By Chris Cillizza
Monday, December 13, 2010; A02
Will President Obama be the first billion-dollar man?
He raised and spent $750 million in the 2008 campaign, and there is already speculation that the cash-collection operation for his 2012 reelection bid will crest the once-unimaginable sum of $1 billion raised. (That's a one and nine zeros. Nine!)
"It's not unrealistic at all, given the amount raised and spent in 2008 and the amount Republican interest groups and 527s will spend against him," said a former Obama administration official.
A look at the trend line of fundraising for presidential candidates over the past several elections suggests a doubling effect every four years.
In 2008, Obama raised an eye-popping $745 million, while Sen. John McCain (R-Ariz.) collected $368 million. Total spending, including third-party candidates, amounted to $1.3 billion, according to the Center for Responsive Politics.
Four years earlier, President George W. Bush brought in $367 million while Sen. John Kerry (D-Mass.) collected $328 million. Total spending in 2004 was about half that of 2008's: $718 million.
The key difference between 2004 and 2008 was that Obama became the first person to opt out of public financing for the general election since the adoption of the current campaign finance system in the wake of the Watergate scandal.
Obama's decision - announced in June 2008 to much fanfare - proved close to decisive as his massive fundraising over the last five months of the campaign allowed him to overwhelm McCain on television in every swing state.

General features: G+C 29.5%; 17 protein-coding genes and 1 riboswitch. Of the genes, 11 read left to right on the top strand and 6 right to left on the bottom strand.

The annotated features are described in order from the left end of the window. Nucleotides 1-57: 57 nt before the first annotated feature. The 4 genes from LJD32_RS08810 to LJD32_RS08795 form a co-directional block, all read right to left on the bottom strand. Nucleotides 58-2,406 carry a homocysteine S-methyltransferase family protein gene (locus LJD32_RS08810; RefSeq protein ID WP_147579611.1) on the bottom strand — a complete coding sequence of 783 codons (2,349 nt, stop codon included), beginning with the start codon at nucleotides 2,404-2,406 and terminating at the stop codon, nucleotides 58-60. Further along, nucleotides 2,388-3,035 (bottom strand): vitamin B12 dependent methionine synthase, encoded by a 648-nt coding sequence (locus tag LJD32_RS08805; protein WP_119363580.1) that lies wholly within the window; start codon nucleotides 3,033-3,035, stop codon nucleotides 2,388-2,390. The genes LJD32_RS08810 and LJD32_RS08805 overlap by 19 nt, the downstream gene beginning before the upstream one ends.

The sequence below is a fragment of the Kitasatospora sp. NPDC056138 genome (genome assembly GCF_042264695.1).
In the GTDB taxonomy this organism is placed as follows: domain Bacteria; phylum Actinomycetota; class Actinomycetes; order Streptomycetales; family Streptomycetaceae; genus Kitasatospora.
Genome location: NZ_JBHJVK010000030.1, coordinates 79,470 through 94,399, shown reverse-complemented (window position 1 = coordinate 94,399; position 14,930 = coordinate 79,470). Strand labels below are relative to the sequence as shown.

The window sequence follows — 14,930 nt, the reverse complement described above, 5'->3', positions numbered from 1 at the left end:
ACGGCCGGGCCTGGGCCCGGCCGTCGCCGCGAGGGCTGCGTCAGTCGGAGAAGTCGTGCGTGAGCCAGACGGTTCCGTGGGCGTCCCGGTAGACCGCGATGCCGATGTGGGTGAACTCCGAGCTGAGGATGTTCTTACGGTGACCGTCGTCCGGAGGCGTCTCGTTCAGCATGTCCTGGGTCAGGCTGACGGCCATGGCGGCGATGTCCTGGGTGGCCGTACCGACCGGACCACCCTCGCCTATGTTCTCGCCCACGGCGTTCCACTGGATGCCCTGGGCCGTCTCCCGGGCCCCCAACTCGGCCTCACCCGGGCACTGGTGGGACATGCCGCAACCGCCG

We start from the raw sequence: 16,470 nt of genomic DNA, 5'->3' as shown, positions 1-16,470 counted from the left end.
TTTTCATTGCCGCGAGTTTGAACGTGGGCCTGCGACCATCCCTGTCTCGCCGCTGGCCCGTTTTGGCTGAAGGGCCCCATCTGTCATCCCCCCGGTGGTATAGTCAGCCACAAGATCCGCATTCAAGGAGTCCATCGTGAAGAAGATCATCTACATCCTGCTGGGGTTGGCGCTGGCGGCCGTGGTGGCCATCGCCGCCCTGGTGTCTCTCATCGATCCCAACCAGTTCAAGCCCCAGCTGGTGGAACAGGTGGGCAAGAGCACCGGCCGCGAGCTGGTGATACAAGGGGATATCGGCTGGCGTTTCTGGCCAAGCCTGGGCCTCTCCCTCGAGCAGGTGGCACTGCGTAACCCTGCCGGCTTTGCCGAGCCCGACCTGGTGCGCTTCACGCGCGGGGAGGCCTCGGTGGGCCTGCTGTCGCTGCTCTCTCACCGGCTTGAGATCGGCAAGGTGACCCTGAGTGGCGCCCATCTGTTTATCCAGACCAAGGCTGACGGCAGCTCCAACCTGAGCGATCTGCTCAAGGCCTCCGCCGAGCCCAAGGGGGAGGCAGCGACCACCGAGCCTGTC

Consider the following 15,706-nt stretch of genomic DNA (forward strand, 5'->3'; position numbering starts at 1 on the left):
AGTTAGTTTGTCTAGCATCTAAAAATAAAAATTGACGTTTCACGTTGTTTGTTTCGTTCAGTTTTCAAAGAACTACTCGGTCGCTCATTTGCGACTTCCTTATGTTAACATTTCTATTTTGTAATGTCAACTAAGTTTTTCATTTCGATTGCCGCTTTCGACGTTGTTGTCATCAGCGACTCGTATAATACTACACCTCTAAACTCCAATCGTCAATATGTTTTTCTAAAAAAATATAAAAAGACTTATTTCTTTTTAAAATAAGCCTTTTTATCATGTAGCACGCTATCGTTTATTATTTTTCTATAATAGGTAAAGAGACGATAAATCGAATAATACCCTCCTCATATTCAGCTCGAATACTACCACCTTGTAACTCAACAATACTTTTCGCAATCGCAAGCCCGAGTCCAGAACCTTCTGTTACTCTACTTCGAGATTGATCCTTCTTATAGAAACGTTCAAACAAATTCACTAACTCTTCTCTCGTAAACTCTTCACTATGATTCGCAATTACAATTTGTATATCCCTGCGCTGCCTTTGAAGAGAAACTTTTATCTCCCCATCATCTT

Given Obama's success after forgoing public financing in the 2008 general-election campaign, it's a virtual certainty that neither the president nor the Republican nominee will participate in that system for the 2012 general election.
Three other factors suggest that the idea of Obama as a billion-dollar candidate in 2012 is not so far-fetched.
First, he collected $750 million while running as a senator. He'll now be running as a president, which should allow him to clean up financially to an even greater extent, thanks to the power of incumbency.
Second, the continued development and maturation of Internet fundraising over the past four years means that the $500 million - yes, you read that right - that Obama raised online in 2008 could well be topped in 2012, noted Ben Ginsberg, a top Republican lawyer who served as an adviser to former Massachusetts governor Mitt Romney's 2008 presidential bid.
Third, the growth of a shadow Republican Party of outside groups - epitomized by American Crossroads, which spent $70 million on the 2010 midterms - should help fuel Democratic donations to Obama. (It remains unclear whether a Democratic-aligned outside group - or groups - will form to siphon off some of those donations.)
While the pieces are clearly in place for Obama to crest the $1 billion fundraising mark in 2012, some skepticism remains - even among his supporters - about the president's ability to reach that lofty mark.
One Obama fundraiser points to the difference between 2012 and 2008, when the absence of an incumbent candidate meant open primaries on both sides: "We will have very few events that drive online spikes, and the president probably won't do as many events as even Bush in 2003 and 2004."